Housing Benefit in England, Scotland and
Housing Benefit is money to help you with your housing
costs if you are on a low income. It can help with rent and
some service charges.
Applies to: England, Scotland and Wales
If you live in Northern Ireland, see our Housing Benefit (Northern Ireland) sheet.
Age rules: There are no age rules that affect
housing benefit entitlement
Type of benefit: Means-tested
Administered by: Your local council
You can read through this information sheet, or go directly to
the sections you want to read by clicking on these links:
Who does it help?
Housing Benefit is money paid by your local council to help you
with your housing costs, if you are on a low income.
You have to be the person who is responsible for paying the rent
to get Housing Benefit. It does not matter if your landlord is
a private landlord or a social landlord eg a council or housing
Housing Benefit does not cover a
mortgage. See Homeowner housing
costs help if you are a homeowner.
If you live with a partner, only one of you can claim
You do not qualify for Housing Benefit if you:
- live in the home of a close relative
- are a full-time student (unless you have a disability or have
What help does it provide?
It can help with rent and some service charges - although it
does not necessarily cover all your rent or housing
If you are a council tenant, you will not be paid Housing
Benefit directly. Instead it will be taken off the rent you
have to pay so you pay less rent, or no rent yourself.
If you have a private landlord, you will be paid straight into
your bank account. Sometimes the council can pay your
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How much does it pay?
If you get benefits like Income
Support, income-related Employment and
Support Allowance, income-based
Jobseeker’s Allowance, or the guarantee part of Pension Credit, you will get the maximum amount
of Housing Benefit, which could cover the whole of your rent.
Even if you are working, you might get some Housing Benefit to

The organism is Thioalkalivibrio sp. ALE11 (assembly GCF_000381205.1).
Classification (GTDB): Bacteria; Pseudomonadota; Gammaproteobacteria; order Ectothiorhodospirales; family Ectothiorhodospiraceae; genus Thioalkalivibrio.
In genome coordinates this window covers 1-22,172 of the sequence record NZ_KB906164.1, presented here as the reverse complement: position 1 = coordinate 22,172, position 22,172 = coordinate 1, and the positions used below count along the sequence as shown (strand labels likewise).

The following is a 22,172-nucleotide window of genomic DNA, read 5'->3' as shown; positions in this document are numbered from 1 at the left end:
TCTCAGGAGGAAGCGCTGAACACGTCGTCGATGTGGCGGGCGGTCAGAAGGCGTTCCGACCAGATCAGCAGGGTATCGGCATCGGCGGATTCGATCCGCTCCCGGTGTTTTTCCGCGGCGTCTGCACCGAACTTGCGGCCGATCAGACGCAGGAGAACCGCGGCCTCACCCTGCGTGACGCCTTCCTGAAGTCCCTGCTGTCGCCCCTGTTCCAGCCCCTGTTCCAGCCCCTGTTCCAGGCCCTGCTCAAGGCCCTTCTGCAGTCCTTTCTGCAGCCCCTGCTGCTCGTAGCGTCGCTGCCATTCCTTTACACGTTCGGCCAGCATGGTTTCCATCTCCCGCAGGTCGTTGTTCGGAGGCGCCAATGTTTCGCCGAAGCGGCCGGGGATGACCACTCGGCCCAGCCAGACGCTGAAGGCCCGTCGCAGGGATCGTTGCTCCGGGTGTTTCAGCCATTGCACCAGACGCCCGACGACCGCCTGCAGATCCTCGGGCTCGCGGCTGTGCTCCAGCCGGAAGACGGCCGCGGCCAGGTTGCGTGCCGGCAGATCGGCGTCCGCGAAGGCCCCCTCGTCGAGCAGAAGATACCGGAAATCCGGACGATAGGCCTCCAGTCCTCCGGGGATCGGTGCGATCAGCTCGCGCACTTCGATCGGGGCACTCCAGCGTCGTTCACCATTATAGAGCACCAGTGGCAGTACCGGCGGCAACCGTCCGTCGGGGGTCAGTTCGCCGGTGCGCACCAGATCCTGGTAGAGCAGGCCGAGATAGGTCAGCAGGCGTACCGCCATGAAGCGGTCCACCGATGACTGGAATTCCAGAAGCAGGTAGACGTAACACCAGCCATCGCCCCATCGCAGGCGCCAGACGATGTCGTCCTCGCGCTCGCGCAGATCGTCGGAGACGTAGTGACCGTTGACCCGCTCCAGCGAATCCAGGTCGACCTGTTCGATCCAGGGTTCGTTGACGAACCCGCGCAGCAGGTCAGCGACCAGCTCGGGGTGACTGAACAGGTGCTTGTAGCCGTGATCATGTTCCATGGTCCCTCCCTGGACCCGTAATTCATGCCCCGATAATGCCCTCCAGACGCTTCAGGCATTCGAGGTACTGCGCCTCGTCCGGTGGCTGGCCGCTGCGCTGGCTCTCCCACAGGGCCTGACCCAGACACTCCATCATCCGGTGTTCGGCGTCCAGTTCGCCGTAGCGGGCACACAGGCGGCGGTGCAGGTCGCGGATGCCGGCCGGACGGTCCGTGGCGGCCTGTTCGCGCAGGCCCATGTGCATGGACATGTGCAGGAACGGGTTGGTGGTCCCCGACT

cover some of your rent. This depends on your income and savings
and on your personal circumstances.
Remember that even if you get the maximum amount of Housing
Benefit, it will not necessarily cover all of your rent. See
details for private tenants and social tenants below and about the
benefit cap which may also affect the amount you can receive.
If you are a private tenant and you have made a new claim or
moved since 7 October 2008, how much rent can be paid by Housing
Benefit will be restricted by the Local Housing Allowance
There will be a LHA rate set based on rental prices in your
area and the size of property you are entitled to. For
example, if you are single, don't have any dependent children and
are aged under 35, in most cases you can only get Housing
Benefit based on one room in shared
This might mean that not all of your rent can be paid by Housing
Benefit because your home is larger than you need or too
If you are a private tenant visit the HB update website
(link opens in new window) to find out what your eligible
The Turn2us Benefits Calculator can calculate how
much Housing Benefit you may be entitled to.
If you rent your home from a social housing landlord such as the
council or a housing association, and you are of working age, your
Housing Benefit may be reduced if it's considered you have
more bedrooms than you actually need.
You are allowed one bedroom for each category shown below:
- each adult couple
- each person over 16
- two children of the same sex under 16
- two children under 10, regardless of their sex
- any other child
- an overnight carer you need but who doesn't normally live with
If your home is considered to be too big for you, the rent